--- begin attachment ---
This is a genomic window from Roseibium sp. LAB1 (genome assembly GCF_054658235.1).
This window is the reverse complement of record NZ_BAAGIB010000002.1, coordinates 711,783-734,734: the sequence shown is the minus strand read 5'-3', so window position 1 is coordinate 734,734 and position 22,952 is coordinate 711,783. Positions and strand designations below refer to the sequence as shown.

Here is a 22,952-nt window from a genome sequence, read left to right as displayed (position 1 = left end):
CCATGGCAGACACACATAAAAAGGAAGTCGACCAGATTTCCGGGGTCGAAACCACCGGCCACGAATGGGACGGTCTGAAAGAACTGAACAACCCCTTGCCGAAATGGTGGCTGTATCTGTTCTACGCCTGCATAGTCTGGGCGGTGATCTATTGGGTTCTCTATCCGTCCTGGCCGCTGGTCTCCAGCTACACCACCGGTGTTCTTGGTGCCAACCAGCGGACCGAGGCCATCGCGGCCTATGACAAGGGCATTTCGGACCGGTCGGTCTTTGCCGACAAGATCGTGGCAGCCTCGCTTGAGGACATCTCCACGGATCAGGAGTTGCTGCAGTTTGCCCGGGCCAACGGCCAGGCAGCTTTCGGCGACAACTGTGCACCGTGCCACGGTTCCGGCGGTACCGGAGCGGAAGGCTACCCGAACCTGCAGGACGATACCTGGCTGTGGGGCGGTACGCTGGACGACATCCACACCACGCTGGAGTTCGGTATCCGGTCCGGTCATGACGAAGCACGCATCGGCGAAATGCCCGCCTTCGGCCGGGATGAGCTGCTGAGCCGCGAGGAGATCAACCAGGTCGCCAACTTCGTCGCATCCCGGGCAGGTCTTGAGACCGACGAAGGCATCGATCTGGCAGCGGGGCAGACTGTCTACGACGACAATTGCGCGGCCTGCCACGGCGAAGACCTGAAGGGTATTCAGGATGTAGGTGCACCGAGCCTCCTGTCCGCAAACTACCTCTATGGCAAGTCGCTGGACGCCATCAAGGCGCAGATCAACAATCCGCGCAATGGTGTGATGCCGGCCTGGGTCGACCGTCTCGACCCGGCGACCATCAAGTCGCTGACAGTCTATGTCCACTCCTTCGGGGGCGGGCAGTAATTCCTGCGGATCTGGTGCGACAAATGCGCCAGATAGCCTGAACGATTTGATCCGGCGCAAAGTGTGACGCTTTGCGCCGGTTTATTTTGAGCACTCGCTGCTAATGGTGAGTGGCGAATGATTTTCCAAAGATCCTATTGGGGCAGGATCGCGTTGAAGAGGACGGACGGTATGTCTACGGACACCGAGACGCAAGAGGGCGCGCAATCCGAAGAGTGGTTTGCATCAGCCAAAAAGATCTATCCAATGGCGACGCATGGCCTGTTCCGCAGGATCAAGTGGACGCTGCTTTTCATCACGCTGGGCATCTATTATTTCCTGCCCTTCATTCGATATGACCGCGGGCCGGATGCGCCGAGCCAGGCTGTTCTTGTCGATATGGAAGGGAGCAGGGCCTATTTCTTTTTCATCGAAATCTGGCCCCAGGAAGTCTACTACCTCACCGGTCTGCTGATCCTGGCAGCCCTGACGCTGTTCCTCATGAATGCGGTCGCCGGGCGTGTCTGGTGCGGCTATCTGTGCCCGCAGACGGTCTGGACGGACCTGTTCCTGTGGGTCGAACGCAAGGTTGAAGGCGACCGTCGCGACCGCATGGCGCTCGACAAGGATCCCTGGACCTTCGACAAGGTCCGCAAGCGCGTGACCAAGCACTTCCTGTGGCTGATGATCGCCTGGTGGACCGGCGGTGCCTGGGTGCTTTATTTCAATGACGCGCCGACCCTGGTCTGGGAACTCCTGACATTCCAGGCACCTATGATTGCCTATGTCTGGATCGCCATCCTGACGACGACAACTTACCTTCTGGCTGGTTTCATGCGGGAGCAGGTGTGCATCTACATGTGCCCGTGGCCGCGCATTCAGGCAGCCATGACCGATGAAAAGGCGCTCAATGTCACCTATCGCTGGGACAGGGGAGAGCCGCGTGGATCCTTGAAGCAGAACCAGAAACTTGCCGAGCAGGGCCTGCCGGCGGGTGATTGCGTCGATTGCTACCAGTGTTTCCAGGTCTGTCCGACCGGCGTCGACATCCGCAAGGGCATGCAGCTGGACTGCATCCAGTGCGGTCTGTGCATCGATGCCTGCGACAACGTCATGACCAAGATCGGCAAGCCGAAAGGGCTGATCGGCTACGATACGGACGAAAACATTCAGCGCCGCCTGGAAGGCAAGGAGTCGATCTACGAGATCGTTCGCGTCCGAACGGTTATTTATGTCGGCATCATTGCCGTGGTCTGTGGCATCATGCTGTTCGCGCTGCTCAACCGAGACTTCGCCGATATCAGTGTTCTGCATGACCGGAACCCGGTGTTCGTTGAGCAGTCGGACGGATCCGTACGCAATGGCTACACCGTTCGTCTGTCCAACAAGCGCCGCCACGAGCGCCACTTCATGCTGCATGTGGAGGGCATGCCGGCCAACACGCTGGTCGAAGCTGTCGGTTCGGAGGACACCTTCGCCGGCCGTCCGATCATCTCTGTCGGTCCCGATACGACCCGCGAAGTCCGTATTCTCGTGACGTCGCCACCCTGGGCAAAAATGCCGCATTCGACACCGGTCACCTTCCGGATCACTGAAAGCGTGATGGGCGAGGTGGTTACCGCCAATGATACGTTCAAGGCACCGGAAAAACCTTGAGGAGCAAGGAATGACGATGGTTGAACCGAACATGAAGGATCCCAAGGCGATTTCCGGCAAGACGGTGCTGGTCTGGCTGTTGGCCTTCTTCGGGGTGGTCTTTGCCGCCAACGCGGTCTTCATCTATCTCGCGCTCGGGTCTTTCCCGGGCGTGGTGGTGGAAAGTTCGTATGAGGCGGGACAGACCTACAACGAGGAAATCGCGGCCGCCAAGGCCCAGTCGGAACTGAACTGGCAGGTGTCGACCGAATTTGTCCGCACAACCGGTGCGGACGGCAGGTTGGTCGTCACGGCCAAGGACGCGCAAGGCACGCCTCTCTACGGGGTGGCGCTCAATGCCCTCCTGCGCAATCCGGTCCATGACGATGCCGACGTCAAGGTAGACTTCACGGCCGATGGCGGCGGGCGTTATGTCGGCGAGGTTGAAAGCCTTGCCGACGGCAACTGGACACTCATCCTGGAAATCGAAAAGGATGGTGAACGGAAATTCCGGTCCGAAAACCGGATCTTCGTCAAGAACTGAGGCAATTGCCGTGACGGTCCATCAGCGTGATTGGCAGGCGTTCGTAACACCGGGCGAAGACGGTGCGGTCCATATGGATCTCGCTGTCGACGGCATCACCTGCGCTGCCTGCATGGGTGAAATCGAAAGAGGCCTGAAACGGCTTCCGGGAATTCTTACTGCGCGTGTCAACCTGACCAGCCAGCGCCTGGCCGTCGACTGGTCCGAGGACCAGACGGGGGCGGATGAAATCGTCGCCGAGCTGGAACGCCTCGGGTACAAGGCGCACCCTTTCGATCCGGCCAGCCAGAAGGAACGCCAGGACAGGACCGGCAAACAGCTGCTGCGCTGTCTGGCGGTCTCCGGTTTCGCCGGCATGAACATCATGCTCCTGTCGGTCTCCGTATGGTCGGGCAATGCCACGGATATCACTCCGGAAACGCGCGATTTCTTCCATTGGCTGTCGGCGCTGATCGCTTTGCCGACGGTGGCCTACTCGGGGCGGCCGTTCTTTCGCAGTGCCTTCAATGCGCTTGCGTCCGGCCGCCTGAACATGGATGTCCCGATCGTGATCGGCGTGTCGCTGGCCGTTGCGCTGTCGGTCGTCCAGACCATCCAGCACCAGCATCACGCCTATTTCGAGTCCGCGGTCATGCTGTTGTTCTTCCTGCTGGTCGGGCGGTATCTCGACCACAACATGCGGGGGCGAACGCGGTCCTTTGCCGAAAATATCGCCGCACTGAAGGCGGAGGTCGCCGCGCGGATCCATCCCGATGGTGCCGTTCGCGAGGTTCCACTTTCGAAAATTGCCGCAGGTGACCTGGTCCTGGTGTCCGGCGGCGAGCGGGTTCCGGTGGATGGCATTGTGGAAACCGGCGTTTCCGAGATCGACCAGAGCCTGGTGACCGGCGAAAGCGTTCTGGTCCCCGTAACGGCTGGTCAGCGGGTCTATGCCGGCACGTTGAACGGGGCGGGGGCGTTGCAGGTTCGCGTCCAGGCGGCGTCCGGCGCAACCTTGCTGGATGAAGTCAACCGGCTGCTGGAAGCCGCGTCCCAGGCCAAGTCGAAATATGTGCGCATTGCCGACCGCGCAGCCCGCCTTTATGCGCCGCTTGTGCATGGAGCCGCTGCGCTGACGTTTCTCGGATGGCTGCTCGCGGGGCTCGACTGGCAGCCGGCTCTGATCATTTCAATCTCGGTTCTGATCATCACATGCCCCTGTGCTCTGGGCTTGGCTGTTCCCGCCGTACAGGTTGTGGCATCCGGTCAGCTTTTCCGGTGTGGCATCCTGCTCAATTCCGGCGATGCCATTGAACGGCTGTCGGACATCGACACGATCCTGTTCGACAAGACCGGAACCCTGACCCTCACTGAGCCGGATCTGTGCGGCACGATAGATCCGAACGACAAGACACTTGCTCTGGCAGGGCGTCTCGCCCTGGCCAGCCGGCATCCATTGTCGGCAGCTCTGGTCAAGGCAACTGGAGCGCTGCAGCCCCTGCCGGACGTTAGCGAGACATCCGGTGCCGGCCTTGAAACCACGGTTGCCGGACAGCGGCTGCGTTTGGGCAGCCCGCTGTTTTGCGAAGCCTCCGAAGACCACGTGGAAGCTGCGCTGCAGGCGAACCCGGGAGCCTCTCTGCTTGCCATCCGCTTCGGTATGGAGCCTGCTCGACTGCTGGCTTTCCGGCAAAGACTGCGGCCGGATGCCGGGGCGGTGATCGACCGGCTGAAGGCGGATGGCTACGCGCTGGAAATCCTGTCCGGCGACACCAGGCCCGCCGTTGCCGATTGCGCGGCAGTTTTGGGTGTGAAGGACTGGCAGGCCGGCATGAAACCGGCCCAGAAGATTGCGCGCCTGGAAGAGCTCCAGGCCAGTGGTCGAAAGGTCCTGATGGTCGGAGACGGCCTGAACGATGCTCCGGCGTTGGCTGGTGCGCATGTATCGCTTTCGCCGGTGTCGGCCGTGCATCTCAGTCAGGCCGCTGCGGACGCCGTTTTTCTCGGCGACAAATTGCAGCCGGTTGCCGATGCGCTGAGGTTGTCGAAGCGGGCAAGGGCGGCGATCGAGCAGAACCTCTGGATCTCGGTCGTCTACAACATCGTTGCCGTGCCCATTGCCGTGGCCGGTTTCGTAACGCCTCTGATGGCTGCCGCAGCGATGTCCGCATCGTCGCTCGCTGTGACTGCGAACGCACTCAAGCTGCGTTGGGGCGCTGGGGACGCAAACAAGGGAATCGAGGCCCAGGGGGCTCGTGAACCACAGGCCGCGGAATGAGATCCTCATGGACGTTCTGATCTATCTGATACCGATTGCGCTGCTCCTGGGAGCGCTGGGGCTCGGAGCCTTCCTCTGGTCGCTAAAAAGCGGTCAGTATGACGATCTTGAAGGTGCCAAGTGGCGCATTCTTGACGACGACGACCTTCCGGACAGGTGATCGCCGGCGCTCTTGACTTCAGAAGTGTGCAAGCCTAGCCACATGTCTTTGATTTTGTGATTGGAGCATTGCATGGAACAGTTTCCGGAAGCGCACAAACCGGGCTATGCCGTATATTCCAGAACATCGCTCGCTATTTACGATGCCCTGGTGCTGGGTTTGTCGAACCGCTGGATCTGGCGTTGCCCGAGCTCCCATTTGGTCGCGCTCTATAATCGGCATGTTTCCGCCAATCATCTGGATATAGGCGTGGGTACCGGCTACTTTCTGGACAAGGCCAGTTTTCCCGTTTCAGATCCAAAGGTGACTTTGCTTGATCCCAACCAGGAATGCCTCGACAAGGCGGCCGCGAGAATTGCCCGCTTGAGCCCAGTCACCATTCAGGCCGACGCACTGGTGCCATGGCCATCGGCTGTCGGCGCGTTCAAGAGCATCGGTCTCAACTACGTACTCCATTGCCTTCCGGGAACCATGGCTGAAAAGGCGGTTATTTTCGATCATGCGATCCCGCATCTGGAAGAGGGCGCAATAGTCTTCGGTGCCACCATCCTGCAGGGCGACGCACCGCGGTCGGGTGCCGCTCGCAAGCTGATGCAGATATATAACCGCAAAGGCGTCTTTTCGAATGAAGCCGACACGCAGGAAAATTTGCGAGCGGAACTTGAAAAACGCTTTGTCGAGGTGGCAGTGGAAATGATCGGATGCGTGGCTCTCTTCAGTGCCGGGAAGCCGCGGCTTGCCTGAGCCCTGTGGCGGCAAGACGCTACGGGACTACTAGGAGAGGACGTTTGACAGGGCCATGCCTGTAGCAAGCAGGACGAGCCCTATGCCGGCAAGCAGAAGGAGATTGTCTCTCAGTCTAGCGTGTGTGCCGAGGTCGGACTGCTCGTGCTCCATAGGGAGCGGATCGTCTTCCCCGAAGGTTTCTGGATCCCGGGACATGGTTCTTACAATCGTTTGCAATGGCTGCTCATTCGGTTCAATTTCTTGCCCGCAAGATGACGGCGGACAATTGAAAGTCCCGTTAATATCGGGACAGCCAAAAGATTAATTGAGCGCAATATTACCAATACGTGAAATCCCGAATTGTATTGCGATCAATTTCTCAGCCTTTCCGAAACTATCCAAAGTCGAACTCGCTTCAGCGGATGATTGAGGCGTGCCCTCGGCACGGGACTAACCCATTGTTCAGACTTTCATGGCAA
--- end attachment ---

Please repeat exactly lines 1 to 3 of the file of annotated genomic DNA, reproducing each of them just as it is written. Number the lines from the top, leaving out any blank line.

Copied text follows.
This is a genomic window from Roseibium sp. LAB1 (genome assembly GCF_054658235.1).
This window is the reverse complement of record NZ_BAAGIB010000002.1, coordinates 711,783-734,734: the sequence shown is the minus strand read 5'-3', so window position 1 is coordinate 734,734 and position 22,952 is coordinate 711,783. Positions and strand designations below refer to the sequence as shown.

Here is a 22,952-nt window from a genome sequence, read left to right as displayed (position 1 = left end):